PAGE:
The school board had one job at last week’s called meeting – to approve next year’s budget.
Members breezed through the blessing of a $453.5 million general purpose budget, but the fight over the $71.2 million capital improvement plan went the length of the bar and into the street, so to speak, although the outcome – a 5-4 vote to reroute $6.5 million that Superintendent James McIntyre and his staff had earmarked for other purposes to renovate Inskip Elementary School – was never truly in doubt.
In February, school board member Terry Hill’s colleagues tasked her with vetting candidates for interim schools superintendent and reporting back April 4 with a recommendation for her colleagues. There are several candidates, but almost nobody is talking about anyone but Great Schools Partnership president Oliver “Buzz” Thomas for the job.
Thomas gained frontrunner status because he is intimately familiar with the workings of Knox County Schools, well liked and, in many respects, highly qualified. Board chair Doug Harris kicked that perception up a notch when he undercut Hill by declaring Thomas the best choice before the vetting process had begun. Harris is not running for re-election and is the de facto leader of the five-member majority that will control the board until new members are seated in September. Hill, who is not a member of the majority coalition, declined to comment on the process.
That phrase was repeated like a mantra at the special called school board meeting to decide whether to give James McIntyre $227,000, plus perks including a lump sum payout for unused vacation days that could pay a new teacher’s salary with money left over, to go away.
The argument that Knox County should pay McIntyre for his voluntary resignation – something that is not in his contract – is based on the supposition that it will be good for the children of Knox County. Seven of nine board members agreed.
There are no exclamation points on the email that went out to several dozen A-list recipients the day after James McIntyre announced his resignation as superintendent of Knox County Schools. But its author, Cornerstone Foundation president Laurens Tulloch, conveyed a clear sense of urgency via the not-for-profit foundation’s email account.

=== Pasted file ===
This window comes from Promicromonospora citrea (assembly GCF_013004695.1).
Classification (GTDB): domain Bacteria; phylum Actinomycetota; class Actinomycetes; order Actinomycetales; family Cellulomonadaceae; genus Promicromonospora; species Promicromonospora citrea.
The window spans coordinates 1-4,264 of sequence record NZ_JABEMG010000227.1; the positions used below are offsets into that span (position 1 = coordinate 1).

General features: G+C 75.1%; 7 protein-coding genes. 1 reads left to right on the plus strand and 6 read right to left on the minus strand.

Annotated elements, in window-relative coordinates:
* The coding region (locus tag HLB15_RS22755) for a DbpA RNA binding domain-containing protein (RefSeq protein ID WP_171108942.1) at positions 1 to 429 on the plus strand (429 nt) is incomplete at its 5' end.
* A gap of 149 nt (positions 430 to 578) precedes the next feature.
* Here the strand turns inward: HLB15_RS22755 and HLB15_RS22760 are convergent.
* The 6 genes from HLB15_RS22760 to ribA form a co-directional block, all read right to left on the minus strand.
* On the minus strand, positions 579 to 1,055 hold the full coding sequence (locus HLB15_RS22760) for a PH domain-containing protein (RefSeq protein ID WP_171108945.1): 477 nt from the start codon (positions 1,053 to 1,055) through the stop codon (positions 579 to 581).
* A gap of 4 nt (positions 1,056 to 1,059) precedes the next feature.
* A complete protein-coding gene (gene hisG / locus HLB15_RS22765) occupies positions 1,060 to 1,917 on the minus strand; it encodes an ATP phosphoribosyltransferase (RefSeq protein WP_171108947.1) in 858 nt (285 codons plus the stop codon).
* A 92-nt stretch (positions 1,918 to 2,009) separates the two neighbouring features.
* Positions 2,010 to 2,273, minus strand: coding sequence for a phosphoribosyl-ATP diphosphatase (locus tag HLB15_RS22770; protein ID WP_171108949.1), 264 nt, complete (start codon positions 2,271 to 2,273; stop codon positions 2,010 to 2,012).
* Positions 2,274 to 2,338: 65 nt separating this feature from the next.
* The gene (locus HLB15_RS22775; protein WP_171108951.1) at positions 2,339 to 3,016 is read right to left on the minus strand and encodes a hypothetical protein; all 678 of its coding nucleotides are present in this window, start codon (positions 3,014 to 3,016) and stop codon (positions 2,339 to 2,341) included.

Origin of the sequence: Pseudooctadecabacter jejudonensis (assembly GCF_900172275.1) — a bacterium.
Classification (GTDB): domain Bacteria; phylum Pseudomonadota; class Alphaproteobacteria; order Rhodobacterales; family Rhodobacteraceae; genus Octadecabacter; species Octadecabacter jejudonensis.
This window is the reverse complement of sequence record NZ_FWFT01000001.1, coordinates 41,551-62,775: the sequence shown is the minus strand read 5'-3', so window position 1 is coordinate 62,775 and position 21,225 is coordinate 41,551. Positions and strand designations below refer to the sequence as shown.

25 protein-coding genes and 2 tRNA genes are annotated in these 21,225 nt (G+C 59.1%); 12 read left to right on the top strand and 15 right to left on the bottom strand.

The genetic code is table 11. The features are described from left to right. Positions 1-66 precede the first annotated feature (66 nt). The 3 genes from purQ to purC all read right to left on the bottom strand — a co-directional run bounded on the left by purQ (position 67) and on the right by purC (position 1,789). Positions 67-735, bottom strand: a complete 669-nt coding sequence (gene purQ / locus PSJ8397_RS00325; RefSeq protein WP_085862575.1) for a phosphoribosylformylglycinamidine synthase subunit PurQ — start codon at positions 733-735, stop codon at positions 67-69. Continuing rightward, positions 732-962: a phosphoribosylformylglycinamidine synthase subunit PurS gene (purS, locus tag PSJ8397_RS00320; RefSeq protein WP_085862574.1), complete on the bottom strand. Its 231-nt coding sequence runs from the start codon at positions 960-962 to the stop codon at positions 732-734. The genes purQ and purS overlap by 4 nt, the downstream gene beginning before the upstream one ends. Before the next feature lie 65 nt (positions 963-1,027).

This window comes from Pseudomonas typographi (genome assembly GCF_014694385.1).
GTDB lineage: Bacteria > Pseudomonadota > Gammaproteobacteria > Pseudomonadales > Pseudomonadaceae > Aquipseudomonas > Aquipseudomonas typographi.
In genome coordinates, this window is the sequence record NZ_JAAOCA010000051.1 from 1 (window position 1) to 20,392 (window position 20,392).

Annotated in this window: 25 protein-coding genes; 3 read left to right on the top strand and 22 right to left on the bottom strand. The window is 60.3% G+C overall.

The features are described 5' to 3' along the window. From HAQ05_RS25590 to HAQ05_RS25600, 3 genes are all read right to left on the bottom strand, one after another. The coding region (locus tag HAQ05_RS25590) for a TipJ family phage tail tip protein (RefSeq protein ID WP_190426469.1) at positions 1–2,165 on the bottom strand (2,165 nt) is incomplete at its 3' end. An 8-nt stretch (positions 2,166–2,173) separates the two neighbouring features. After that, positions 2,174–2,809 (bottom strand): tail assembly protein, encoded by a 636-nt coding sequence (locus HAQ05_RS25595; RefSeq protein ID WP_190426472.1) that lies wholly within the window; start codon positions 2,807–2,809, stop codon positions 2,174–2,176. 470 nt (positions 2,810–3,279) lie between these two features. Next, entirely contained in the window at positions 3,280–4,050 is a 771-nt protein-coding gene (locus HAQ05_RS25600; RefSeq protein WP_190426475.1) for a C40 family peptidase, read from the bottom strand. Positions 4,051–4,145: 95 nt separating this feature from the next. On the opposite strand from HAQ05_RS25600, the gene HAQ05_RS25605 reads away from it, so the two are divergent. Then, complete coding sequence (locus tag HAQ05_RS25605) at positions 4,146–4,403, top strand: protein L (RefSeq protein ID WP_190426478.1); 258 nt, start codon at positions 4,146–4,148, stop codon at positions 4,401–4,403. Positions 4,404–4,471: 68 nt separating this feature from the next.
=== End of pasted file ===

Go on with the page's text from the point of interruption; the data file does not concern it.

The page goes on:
James McIntyre’s $1 million severance package will be a ready-made campaign issue in the upcoming school board elections, right?
Not necessarily, given the fact that nobody who voted for it will be on the ballot in 2016. How we got to this point in history is another illustration of the difficulties of predicting the political future, and board member Tracie Sanger’s 11th hour decision not to run is one of the more surprising events in local politics since state Rep. Loy Smith pulled out of his re-election race, leaving his protégé Jimmy Kyle Davis as the only contender as his successor in 1984.
As expected, schools superintendent James McIntyre won his battle for job security by a 5-4 vote last week when the school board extended his employment contract for another two years. This agreement will be in place until the end of 2019 and gives him a 2 percent raise, bumping his salary up to $227,256.
The five pro-McIntyre board members (Harris, Carson, Deathridge, Sanger, Fugate) said it is well deserved, mostly based on Knox County Schools’ status as an Exemplary School District.
Last Monday, Knox County Commission verbally spanked schools superintendent James McIntyre before voting 9-1 not to help him out of a potential legal jam by retroactively approving a grant he’d accepted last fall without going through the proper legal and procedural channels.
On Tuesday morning, the news broke that the previously anonymous “unindicted co-conspirator” mentioned in the tax fraud indictment of state Rep. Joe Armstrong is McIntyre ally and former school board chair Sam Anderson.
It’s budget time again, and it’s been three years since James McIntyre introduced his bold plan to improve Knox County Schools, which he proposed to finance with 35 million new dollars that would require a 35-cent property tax increase.
His announcement was accompanied by considerable fanfare and happy talk from the usual sources (the Chamber of Commerce, numerous progressive-minded community leaders, most media outlets), which was amplified by a bunch of TV commercials in heavy rotation.
Knox Schools Superintendent James McIntyre got some unexpected love lately, and not from the usual suspects. Not for his recent presentation before the U.S. Senate’s Health, Education, Labor and Pensions Committee, nor for his State of the Schools address nor his appearance on WBIR TV’s “Inside Tennessee.”
The gusher of gratitude erupting from students who were thrilled about the school-free week occasioned by last week’s bad weather exploded on Twitter, where McIntyre’s face got Photoshopped onto Mt. Rushmore and an “American Sniper” poster. One kid put him in an NBA uniform sinking a Pistol Pete-level trey. Teachers were pretty happy, too.
Looks like the SAT-10 exam, defunct since Nov. 3, is going to stay defunct, despite the best efforts of Superintendent James McIntyre’s administration and its allies.
SAT-10 is the most disliked of the many assessments administered by Knox County Schools, primarily because of the tender age of the students to whom it is given – kindergarteners through second-graders.